The women—the ones Stupak disdains by his comments about “dealing”—are doing the pastoral work that the old boys should be doing, as they appropriate the title of pastor exclusively to themselves and deny pastoral validity to what the women are doing.  Though what the women are doing mirrors the example of Jesus in the gospels far more clearly, on the whole, than what the pastors—the shepherds who claim to represent Jesus unilaterally in the world—are doing.

Michael Sean Winters just doesn’t seem to get it.  He continues, as he has in the past, to think of truth as something the “dealers” own for the rest of us, and sometimes graciously hand down to the rest of us when it suits them to set us straight, even as those dealers show themselves to the world to be totally devoid of pastoral intent, pastoral insight, or pastoral acumen at this point of history.  Even as we reel from one revelation after another about the real deals they’ve been cutting behind the scenes, while preaching about respect for life to the rest of us.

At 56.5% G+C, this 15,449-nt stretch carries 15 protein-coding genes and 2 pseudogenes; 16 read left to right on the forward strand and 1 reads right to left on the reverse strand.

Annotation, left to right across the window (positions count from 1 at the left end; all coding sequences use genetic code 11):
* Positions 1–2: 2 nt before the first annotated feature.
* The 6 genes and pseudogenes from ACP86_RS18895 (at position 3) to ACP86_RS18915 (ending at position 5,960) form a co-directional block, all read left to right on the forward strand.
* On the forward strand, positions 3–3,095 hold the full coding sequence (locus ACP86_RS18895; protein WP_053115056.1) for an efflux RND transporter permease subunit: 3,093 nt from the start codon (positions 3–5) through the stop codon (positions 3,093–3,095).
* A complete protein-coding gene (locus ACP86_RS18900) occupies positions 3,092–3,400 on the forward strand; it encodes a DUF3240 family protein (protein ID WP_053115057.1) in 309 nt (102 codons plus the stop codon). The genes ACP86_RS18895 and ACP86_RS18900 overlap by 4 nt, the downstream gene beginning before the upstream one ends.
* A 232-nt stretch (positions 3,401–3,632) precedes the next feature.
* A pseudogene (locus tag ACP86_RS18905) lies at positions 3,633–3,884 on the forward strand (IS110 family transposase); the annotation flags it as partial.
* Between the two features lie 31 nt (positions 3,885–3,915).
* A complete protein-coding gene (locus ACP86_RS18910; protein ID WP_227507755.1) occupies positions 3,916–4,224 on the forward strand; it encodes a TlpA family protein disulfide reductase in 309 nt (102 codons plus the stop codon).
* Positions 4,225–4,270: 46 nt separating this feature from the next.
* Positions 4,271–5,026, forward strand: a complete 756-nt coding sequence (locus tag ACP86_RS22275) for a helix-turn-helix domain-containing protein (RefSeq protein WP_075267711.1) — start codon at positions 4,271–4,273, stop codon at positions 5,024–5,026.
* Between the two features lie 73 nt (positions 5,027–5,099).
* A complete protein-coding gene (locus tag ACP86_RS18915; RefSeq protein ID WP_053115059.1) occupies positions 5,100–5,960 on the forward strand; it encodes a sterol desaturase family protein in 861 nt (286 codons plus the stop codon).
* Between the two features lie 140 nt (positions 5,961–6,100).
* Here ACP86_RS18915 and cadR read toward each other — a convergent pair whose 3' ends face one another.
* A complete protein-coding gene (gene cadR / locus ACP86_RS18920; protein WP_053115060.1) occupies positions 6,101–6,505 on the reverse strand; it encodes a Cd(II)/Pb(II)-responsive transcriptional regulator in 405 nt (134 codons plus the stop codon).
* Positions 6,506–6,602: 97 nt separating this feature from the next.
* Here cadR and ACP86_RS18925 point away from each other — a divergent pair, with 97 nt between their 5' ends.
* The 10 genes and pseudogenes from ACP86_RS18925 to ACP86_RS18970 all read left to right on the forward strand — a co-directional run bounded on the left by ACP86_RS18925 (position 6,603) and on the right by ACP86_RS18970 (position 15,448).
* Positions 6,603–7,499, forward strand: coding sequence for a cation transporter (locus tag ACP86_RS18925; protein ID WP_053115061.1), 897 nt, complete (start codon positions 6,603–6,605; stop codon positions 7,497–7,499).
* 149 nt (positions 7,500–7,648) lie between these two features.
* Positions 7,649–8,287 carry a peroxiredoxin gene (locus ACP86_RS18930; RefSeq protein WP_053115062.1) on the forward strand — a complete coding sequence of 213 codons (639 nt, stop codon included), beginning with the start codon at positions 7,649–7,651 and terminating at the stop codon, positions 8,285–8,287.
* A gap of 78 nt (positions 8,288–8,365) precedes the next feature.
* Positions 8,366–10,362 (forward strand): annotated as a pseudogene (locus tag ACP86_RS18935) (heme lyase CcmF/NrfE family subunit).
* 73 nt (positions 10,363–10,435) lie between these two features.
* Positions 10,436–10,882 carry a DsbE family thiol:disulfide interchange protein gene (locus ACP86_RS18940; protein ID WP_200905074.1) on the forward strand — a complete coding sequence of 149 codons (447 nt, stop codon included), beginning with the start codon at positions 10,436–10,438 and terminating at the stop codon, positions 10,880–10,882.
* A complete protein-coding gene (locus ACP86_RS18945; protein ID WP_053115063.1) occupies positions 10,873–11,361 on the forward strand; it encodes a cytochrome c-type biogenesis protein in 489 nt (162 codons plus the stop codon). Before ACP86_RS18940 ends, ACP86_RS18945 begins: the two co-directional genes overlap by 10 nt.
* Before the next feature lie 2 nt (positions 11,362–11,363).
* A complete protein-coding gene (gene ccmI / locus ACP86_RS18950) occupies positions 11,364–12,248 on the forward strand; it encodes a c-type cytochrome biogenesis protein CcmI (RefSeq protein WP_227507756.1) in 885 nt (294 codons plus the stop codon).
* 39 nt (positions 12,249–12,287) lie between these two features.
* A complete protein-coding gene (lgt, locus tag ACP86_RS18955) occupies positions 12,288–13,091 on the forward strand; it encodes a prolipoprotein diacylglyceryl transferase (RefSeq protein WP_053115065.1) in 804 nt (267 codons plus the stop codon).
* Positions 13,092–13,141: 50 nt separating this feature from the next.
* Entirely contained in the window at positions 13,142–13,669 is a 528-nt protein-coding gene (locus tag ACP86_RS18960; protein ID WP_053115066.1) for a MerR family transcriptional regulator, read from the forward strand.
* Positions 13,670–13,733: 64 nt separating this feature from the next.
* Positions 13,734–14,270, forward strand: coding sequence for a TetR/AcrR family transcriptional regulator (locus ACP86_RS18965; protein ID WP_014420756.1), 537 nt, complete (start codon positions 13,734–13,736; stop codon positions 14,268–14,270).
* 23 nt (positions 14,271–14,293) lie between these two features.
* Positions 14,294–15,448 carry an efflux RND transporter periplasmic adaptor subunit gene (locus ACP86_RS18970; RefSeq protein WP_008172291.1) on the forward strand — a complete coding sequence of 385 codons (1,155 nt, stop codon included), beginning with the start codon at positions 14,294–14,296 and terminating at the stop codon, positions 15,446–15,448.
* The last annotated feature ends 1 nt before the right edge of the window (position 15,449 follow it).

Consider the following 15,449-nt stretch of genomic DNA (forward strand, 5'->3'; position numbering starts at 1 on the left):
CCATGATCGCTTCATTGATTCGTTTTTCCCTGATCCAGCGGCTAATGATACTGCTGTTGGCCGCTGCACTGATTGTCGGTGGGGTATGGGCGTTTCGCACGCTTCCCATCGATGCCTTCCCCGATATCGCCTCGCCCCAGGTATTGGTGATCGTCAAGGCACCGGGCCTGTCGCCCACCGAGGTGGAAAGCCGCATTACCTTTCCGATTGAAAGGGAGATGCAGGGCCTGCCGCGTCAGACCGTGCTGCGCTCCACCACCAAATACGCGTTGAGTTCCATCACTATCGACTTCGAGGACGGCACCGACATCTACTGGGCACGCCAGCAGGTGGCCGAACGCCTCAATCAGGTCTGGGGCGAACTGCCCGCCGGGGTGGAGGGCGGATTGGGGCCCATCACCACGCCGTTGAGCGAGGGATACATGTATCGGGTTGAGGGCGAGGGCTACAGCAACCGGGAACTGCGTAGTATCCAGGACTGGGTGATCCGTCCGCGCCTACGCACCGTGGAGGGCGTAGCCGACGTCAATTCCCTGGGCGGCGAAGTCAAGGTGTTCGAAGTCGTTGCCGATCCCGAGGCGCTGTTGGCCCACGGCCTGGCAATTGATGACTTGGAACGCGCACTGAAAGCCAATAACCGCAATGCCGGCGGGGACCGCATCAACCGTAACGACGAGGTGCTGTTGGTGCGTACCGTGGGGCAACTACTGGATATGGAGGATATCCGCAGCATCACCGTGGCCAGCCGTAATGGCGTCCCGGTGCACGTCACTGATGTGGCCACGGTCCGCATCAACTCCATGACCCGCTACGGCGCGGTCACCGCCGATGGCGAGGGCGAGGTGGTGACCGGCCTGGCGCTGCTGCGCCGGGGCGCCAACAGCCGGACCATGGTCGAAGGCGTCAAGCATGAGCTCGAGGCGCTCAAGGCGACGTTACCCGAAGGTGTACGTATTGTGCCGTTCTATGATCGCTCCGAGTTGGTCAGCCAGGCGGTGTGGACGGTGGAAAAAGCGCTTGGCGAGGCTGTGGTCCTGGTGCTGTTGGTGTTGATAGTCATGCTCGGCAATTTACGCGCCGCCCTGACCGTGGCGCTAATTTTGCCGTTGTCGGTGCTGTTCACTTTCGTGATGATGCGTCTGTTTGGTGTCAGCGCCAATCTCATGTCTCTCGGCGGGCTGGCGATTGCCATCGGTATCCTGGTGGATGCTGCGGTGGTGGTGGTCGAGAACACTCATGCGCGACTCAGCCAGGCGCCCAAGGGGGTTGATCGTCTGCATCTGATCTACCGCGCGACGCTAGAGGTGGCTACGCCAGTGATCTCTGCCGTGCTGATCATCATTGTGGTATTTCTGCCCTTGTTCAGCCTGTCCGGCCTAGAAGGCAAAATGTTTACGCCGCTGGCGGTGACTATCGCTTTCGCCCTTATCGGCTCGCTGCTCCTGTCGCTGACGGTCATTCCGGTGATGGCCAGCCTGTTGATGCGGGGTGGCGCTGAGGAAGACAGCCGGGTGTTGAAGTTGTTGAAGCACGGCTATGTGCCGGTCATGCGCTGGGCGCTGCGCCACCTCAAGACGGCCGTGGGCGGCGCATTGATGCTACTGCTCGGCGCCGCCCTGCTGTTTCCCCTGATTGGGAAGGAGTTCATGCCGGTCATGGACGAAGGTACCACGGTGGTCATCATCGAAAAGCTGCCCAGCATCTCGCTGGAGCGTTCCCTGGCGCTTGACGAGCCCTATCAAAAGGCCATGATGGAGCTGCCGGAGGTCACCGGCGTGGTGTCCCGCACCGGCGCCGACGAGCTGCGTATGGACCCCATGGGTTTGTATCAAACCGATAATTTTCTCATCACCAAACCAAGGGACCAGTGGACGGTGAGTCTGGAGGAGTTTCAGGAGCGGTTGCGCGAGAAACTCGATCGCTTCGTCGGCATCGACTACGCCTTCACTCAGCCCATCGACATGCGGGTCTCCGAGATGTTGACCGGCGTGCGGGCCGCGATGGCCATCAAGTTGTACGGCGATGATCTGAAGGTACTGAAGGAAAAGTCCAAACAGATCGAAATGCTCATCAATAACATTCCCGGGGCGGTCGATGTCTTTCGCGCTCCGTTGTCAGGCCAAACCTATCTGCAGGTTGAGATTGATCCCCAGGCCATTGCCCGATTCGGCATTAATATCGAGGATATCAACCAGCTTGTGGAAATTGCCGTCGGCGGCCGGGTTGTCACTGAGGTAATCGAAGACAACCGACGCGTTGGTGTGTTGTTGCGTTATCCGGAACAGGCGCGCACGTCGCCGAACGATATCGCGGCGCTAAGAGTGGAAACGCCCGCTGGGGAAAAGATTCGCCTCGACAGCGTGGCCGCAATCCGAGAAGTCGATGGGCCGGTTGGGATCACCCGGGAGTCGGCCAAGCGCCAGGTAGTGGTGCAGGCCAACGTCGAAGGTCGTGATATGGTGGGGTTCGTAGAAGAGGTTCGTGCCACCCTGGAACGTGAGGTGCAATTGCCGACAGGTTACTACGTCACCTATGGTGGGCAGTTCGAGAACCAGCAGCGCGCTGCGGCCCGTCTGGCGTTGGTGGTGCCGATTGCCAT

If the church is going to survive the abuse its pastors have been inflicting on it in recent decades, it’s going to have to take into account the viewpoints of women as well as those of men.  And of layfolks as well as clerics.

Even about abortion and other issues of life.  Especially about abortion and other issues of life. 

The bishops had already abdicated pastoral responsibility in spectacular ways prior to the health care debate, but their refusal to support the health care bill—while the Leadership Conference of Women’s Religious supported it—has, if possible, undermined their authority as moral leaders even more than all the revelations about their cover-up of sexual abuse had already done.